Lab 17. The Respiratory System. Laboratory Objectives

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1 Lab 17 The Respiratory System Laboratory Objectives Identify and describe the anatomical structures of the respiratory system. Describe the relationship between volume and pressure. Describe changes in volume and pressure during inspiration and expiration. Compare external respiration and internal respiration. Define the mechanisms of oxygen transport in the blood. Define the mechanisms of carbon dioxide transport in the blood. Identify the effects of temperature, ph, carbon dioxide partial pressure, and oxygen partial pressure on oxygen saturation of hemoglobin. Describe the pathological changes associated with allergic asthma at the cellular, tissue, and organ level. Describe testing important in the diagnosis and management of this condition. 1

2 Activity 1: Cadaver Video. The Respiratory System Function > Respiratory System Structure > See > Cadaver Video. The Respiratory System (17:44) 1. The respiratory system is divided into two functionally distinct zones. What are they? 2. What is the function of the nasal conchae? 3. Where are the paranasal sinuses located and what is their function? 4. What tonsils are located in the oropharynx? What is their function? 5. The laryngopharynx splits to form what two structures? 6. What cartilage forms the anterior surface of the larynx? What cartilage is inferior to this cartilage and superior to the thyroid gland? 7. What two folds of tissue make up the glottis? 8. Where do the primary bronchi and major vessels enter the lungs? 9. Which lung is larger? Why? 2

3 Activity 2: Anatomy Function > See > Visual Anatomy > Respiratory System > Cadaver Practicals 1. Name the nasal chonchae? 2. Name the lobes of the lungs. 3. Name the 9 pieces of cartilage that form the larynx. 4. Describe the organizational structure of the bronchi. 5. Compare the vocal and vestibular folds of the larynx. 3

4 Activity 3: Ventilation Navigation: Wiley Plus > Read, Study, and Practice > Lab Exercise 33. Respiratory System Structure > Do > Reading Content > A Pulmonary Ventilation 1. Label the above diagram using the following terms: bronchus, diaphragm, lungs covered with visceral pleura, parietal pleura and thoracic wall, pleural cavity, and trachea 2. In the model lung, is the air in the balloons currently at, above, or below atmospheric pressure? 3. Describe the response if the diaphragm in this model was pushed up. 4. Describe the response if the diaphragm in this model was pulled down. 5. In this model, the glass jar does not change shape. Is that an accurate representation of a human thoracic wall? Why? 4

5 Activity 4: Respiration Function > Do > Interactive Exercise: Gas Exchange Match-up 1. List the percentages of oxygen, carbon dioxide, and nitrogen in atmospheric air. 2. What is meant by the partial pressure of a gas? 3. Why can internal and external respiration be described as passive processes? 4. Finish the statement: For oxygen to diffuse into tissues, the partial pressure of oxygen in the blood must... 5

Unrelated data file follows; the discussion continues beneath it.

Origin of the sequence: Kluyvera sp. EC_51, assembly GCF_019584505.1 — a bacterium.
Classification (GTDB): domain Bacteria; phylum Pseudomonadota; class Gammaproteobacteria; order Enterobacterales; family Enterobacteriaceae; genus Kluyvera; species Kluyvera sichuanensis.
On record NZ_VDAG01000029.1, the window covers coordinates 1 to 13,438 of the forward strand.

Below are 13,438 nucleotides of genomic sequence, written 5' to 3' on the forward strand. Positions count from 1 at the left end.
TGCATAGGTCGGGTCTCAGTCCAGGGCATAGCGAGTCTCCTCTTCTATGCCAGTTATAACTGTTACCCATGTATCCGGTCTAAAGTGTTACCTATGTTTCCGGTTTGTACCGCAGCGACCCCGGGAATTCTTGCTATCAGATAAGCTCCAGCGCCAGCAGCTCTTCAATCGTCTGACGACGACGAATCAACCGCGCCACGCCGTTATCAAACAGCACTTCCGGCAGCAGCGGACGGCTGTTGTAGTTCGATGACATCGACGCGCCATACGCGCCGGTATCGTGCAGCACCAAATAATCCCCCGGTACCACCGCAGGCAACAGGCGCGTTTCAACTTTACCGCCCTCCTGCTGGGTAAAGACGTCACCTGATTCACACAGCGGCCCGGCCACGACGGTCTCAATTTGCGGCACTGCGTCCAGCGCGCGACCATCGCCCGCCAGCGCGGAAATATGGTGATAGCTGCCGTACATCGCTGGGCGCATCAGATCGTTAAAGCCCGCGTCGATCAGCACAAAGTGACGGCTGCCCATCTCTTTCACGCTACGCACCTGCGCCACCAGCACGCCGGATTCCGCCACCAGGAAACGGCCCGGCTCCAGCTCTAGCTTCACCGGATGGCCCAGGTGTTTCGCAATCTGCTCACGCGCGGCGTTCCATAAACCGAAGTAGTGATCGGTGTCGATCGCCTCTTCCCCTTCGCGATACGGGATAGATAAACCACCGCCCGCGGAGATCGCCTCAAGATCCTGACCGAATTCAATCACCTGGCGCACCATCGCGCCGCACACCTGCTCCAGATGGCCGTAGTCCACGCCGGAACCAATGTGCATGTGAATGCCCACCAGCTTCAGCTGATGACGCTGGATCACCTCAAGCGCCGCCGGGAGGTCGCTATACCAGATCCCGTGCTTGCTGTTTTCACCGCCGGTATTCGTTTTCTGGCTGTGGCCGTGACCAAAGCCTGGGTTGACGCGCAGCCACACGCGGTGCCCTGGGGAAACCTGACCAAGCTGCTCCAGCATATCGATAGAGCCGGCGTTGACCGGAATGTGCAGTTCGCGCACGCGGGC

6 Activity 5: Oxygen Transport Function > Do > Interactive Concepts and Connections: Oxygen Transport 1. How does fever affect O2 saturation of Hb? 2. Exercise increases lactic acid in the tissues. How does this affect the O2 saturation of Hgb? 3. The partial pressure of oxygen in the tissues is lower than that in the blood. How does this affect the O2 saturation of Hgb? 6

7 Activity 6: Carbon Dioxide Transport Function > Do > Interactive Concepts and Connections: Carbon Dioxide Transport 1. In what three forms is CO2 carried in the blood? 2. What enzyme is needed for CO2 and water to form carbonic acid? 3. What ion trades places with bicarbonate when it diffuses out of the RBC? 4. What happens to CO2 when it reaches the alveoli of the lungs? 7

8 Activity 7: ph Reflex Function > Do > Interactive Exercise: Respiration and ph Reflex 1. Why does a low blood ph increase ventilation? 2. Why does a high blood ph decrease ventilation? 3. Where is the inspiratory control center located? 4. Finish this statement: As the partial pressure of carbon dioxide increases, the number of hydrogen ions... 8

9 Activity 8: The Air Way Function > Do > Interactive Exercise: The Air Way 1. What is the direction of oxygen diffusion in internal respiration? 2. What are the variables influencing ventilation? 3. What it s the primary site of gas exchange in external respiration? Why not the trachea? 9

10 Activity 9: Breathless Function > Do > Homeostatic Imbalances. The Case of the Breathless Boy 1. Why is Taylor s PCO2 levels elevated? Why are his PO2 levels low? 2. Taylor s FVC and FEV1 results are low. Why? 3. What does Taylor s elevated eosinophil and IGE counts indicate? 4. What is the effect of histamine on the airways? 5. How does the disintegration of eosinophils and neutrophils at the site of the allergic reaction affect the bronchi? 6. Why is breathing difficult in this case? 10

11 Activity 10: Coughing Boy Function > Do > Homeostatic Imbalances. The Case of the Coughing Boy 1. Why is Timmy s WBC count so high? 2. Why did they test Timmy s sweat? 3. Does Timmy s chromosome defect alter his ability to generate mrna from DNA? 4. What is the result of defective chloride transport in the respiratory airways? 11

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